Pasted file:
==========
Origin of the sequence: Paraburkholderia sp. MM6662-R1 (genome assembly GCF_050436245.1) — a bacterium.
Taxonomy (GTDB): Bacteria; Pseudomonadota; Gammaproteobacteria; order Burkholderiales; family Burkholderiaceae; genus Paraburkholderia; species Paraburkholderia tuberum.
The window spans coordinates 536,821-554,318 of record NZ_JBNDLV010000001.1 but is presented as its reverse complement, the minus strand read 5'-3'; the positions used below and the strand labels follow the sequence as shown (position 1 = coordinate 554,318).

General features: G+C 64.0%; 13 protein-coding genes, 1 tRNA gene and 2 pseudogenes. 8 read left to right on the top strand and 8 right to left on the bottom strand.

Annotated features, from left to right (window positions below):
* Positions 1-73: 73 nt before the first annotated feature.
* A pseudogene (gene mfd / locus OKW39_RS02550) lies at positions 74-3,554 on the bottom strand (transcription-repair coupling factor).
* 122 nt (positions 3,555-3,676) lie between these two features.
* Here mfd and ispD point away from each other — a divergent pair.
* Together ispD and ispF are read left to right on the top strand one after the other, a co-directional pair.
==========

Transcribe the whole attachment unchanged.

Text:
Origin of the sequence: Paraburkholderia sp. MM6662-R1 (genome assembly GCF_050436245.1) — a bacterium.
Taxonomy (GTDB): Bacteria; Pseudomonadota; Gammaproteobacteria; order Burkholderiales; family Burkholderiaceae; genus Paraburkholderia; species Paraburkholderia tuberum.
The window spans coordinates 536,821-554,318 of record NZ_JBNDLV010000001.1 but is presented as its reverse complement, the minus strand read 5'-3'; the positions used below and the strand labels follow the sequence as shown (position 1 = coordinate 554,318).

General features: G+C 64.0%; 13 protein-coding genes, 1 tRNA gene and 2 pseudogenes. 8 read left to right on the top strand and 8 right to left on the bottom strand.

Annotated features, from left to right (window positions below):
* Positions 1-73: 73 nt before the first annotated feature.
* A pseudogene (gene mfd / locus OKW39_RS02550) lies at positions 74-3,554 on the bottom strand (transcription-repair coupling factor).
* 122 nt (positions 3,555-3,676) lie between these two features.
* Here mfd and ispD point away from each other — a divergent pair.
* Together ispD and ispF are read left to right on the top strand one after the other, a co-directional pair.